1. Type and enter: crontab -e

  2. Now you can setup the following command in the opened vi editor. What it does is basically running the file every 120 minutes of every day of every week of every month of every year (or simply /120 *):

    */120 * * * * /bin/bash -l >> PATH_TO_LOGFILE
  3. Setup your like the following: (as a suggestion, you can simply put this file and the log file which keeps a log of submission states in your home folder):

    qlaunch --fill_mode rapidfire -m 1000 --nlaunches 1

    The last line of this 3-line file is really what submitting your job inside your production folder with the settings that you set in FW_config.yaml file. See atomate documentation for more info.

  4. Please make sure to set your PRODUCTION_FOLDER under /global/project/projectdirs/ that has much more space than your home folder and it is also backed up. Make sure to keep an eye on how close you are to disk space and file number limitations by checking periodically.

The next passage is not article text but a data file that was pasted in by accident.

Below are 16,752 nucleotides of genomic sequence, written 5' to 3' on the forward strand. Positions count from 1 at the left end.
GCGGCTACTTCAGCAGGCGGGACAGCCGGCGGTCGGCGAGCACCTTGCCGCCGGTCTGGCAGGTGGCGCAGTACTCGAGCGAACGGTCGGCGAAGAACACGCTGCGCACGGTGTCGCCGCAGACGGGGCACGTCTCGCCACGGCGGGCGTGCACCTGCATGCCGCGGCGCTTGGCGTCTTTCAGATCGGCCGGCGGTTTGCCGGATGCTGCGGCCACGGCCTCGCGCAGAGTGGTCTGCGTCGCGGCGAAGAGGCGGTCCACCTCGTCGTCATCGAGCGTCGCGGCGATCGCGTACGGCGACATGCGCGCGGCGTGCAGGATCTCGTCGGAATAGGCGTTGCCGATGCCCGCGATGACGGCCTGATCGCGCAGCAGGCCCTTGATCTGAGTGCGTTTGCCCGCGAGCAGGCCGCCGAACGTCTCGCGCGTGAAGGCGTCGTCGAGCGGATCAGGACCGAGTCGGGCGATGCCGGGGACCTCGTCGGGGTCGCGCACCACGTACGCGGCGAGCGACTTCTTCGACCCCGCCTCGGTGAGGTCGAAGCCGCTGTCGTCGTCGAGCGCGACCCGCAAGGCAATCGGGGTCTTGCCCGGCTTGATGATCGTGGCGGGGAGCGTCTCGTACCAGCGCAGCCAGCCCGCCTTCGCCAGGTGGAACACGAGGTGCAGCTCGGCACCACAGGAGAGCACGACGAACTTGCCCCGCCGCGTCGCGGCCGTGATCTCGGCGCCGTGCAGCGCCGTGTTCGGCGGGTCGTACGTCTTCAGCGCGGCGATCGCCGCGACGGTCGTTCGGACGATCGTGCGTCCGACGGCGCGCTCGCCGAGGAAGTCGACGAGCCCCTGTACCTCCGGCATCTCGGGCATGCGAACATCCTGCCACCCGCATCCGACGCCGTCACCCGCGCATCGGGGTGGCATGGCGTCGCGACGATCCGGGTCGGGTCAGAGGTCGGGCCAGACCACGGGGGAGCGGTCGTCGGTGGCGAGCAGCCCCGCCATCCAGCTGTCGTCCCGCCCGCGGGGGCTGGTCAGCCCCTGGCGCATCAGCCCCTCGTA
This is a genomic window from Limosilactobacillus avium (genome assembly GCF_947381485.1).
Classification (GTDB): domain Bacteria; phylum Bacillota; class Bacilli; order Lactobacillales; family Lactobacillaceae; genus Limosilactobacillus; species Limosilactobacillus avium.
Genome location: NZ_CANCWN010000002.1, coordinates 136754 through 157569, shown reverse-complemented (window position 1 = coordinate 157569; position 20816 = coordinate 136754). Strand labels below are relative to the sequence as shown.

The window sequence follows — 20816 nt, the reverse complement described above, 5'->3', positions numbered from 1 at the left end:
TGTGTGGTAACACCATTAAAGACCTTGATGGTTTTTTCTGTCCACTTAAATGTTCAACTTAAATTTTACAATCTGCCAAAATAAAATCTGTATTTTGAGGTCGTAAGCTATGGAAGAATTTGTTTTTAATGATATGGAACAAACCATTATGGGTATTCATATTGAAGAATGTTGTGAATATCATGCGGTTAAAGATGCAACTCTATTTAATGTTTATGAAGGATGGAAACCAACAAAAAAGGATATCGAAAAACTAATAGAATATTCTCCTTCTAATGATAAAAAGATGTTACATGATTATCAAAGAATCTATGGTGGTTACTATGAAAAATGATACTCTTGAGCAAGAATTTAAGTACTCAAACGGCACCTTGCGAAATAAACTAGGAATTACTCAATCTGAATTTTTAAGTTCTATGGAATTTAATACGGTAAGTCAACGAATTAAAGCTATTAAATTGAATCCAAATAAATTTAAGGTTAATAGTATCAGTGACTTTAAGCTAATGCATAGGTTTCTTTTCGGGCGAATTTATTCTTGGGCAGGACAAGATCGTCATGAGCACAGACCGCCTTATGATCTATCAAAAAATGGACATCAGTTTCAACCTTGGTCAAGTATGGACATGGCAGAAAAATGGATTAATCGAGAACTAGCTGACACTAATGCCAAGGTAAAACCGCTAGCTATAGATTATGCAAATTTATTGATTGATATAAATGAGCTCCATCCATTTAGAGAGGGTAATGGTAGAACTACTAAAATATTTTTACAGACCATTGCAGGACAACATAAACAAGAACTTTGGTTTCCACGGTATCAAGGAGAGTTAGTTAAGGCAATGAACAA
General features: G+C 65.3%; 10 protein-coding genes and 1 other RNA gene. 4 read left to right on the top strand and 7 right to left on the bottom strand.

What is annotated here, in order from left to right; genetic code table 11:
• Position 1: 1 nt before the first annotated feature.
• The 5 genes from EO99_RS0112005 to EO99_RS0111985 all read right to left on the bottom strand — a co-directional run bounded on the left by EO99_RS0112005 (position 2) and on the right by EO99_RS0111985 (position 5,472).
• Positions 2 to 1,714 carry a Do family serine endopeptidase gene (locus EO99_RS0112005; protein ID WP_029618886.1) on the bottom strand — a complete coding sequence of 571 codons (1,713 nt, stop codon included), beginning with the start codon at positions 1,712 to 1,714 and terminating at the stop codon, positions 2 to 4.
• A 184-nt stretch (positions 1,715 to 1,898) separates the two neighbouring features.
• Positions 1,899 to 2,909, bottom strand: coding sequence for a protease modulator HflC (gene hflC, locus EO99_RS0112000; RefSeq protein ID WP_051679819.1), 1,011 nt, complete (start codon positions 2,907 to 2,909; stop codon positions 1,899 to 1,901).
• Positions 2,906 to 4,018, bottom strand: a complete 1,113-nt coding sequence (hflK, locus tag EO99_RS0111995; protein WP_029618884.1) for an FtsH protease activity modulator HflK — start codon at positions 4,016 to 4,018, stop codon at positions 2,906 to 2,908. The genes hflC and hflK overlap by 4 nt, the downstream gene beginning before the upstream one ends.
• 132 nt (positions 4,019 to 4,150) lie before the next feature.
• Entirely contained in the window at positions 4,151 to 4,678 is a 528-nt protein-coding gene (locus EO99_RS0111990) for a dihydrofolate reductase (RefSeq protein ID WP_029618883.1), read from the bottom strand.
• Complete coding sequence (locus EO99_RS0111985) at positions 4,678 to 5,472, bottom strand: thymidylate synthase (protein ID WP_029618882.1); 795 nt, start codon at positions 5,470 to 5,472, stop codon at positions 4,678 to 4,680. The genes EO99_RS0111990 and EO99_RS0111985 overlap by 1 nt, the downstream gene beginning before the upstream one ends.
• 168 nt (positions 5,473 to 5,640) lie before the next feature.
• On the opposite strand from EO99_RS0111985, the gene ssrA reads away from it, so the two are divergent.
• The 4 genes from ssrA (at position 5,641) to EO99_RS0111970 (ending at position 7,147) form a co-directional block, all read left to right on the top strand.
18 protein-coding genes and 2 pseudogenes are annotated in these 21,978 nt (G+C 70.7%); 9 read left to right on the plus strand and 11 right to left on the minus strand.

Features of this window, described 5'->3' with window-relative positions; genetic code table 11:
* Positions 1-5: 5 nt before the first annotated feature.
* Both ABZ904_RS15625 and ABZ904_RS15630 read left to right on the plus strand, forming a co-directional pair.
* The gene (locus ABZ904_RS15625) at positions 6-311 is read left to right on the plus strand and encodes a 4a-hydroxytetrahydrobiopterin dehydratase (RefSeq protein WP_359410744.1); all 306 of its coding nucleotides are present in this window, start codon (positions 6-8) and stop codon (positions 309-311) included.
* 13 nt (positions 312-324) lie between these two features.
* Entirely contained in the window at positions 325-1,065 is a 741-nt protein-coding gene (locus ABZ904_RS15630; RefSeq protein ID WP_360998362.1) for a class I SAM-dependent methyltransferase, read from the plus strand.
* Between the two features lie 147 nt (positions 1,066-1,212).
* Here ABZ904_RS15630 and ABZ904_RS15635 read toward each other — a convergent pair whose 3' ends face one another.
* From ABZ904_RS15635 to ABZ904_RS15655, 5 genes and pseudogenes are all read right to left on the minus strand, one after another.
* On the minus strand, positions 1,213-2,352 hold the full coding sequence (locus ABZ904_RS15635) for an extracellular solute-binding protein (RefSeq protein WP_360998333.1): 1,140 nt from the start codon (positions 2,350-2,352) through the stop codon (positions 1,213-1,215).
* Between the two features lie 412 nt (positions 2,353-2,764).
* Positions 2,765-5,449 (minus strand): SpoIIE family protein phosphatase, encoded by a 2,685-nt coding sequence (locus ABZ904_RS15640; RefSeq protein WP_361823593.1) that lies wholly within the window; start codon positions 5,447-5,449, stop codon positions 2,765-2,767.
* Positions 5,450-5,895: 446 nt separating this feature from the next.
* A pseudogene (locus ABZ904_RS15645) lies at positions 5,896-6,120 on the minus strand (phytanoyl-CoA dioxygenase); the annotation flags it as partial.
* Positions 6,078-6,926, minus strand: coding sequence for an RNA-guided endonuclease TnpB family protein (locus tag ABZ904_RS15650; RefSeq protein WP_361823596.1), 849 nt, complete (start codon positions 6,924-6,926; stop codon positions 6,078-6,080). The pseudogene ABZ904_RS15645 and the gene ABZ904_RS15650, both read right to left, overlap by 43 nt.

Running Jupyter Notebooks on Cori

Jupyter notebooks are quickly becoming an indispensable tool for doing computational science. In some cases, you might want to (or need to) harness NERSC computing power inside of a jupyter notebook. To do this, you can use NERSC’s new Jupyterhub system at These notebooks are run on a large memory node of Cori and can also submit jobs to the batch queues (see for details). All of your files and the project directory will be accessible from the Jupyterhub, but your conda envs won’t be available before you do some configuration.

To set up a conda environment so it is accessible from the Jupyterhub, activate the environment and setup an ipython kernel. To do this, run the command “pip install ipykernel”. More info can be found at

Automatic Job Packing with FireWorks

DISCLAIMER: Only use job packing if you have trouble with typical job submission. The following tip is not 100% guaranteed to work., and is based on limited, subjective experience on Cori. Talk to Alex Dunn ( for help if you have trouble.